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Chapter: Java The Complete Reference : The Java Language : Data Types, Variables, and Arrays


The variable is the basic unit of storage in a Java program. A variable is defined by the combination of an identifier, a type, and an optional initializer. In addition, all variables have a scope, which defines their visibility, and a lifetime. These elements are examined next.



The variable is the basic unit of storage in a Java program. A variable is defined by the combination of an identifier, a type, and an optional initializer. In addition, all variables have a scope, which defines their visibility, and a lifetime. These elements are examined next.


Declaring a Variable


In Java, all variables must be declared before they can be used. The basic form of a variable declaration is shown here:


type identifier [ = value ][, identifier [= value ] …];


Here, type is one of Java’s atomic types, or the name of a class or interface. (Class and interface types are discussed later in Part I of this book.) The identifier is the name of the variable. You can initialize the variable by specifying an equal sign and a value. Keep in mind that the initialization expression must result in a value of the same (or compatible) type as that specified for the variable. To declare more than one variable of the specified type, use a comma-separated list.

Here are several examples of variable declarations of various types. Note that some include an initialization.

int a, b, c; // declares three ints, a, b, and c.

int d = 3, e, f = 5;     // declares three more ints, initializing

// d and f.

byte z = 22;      // initializes z.

double pi = 3.14159;        // declares an approximation of pi.

char x = 'x';      // the variable x has the value 'x'.

The identifiers that you choose have nothing intrinsic in their names that indicates their type. Java allows any properly formed identifier to have any declared type.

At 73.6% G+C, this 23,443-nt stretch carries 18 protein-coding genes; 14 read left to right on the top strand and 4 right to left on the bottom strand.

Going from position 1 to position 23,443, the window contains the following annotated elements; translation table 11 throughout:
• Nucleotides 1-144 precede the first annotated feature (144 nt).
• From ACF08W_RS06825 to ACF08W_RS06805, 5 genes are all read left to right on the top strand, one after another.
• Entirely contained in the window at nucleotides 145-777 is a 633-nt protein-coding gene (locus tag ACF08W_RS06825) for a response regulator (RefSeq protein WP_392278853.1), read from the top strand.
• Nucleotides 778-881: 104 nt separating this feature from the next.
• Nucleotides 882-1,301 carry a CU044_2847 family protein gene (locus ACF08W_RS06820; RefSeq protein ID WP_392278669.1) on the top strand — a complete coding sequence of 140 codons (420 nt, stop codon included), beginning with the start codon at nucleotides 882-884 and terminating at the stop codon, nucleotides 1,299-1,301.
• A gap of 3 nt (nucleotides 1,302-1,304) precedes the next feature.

Dynamic Initialization


Although the preceding examples have used only constants as initializers, Java allows variables to be initialized dynamically, using any expression valid at the time the variable is declared.


For example, here is a short program that computes the length of the hypotenuse of a right triangle given the lengths of its two opposing sides:


// Demonstrate dynamic initialization.

class DynInit {


public static void main(String args[]) {

double a = 3.0, b = 4.0;


// c is dynamically initialized

double c = Math.sqrt(a * a + b * b);


System.out.println("Hypotenuse is " + c);






Here, three local variables—a, b, and c—are declared. The first two, a and b, are initialized by constants. However, c is initialized dynamically to the length of the hypotenuse (using the Pythagorean theorem). The program uses another of Java’s built-in methods, sqrt( ), which is a member of the Math class, to compute the square root of its argument. The key point here is that the initialization expression may use any element valid at the time of the initialization, including calls to methods, other variables, or literals.


The Scope and Lifetime of Variables


So far, all of the variables used have been declared at the start of the main( ) method. However, Java allows variables to be declared within any block. As explained in Chapter 2, a block is begun with an opening curly brace and ended by a closing curly brace. A block defines a scope. Thus, each time you start a new block, you are creating a new scope. A scope determines what objects are visible to other parts of your program. It also determines the lifetime of those objects.


Many other computer languages define two general categories of scopes: global and local. However, these traditional scopes do not fit well with Java’s strict, object-oriented model. While it is possible to create what amounts to being a global scope, it is by far the exception, not the rule. In Java, the two major scopes are those defined by a class and those defined by a method. Even this distinction is somewhat artificial. However, since the class scope has several unique properties and attributes that do not apply to the scope defined by a method, this distinction makes some sense. Because of the differences, a discussion of class scope (and variables declared within it) is deferred until Chapter 6, when classes are described. For now, we will only examine the scopes defined by or within a method.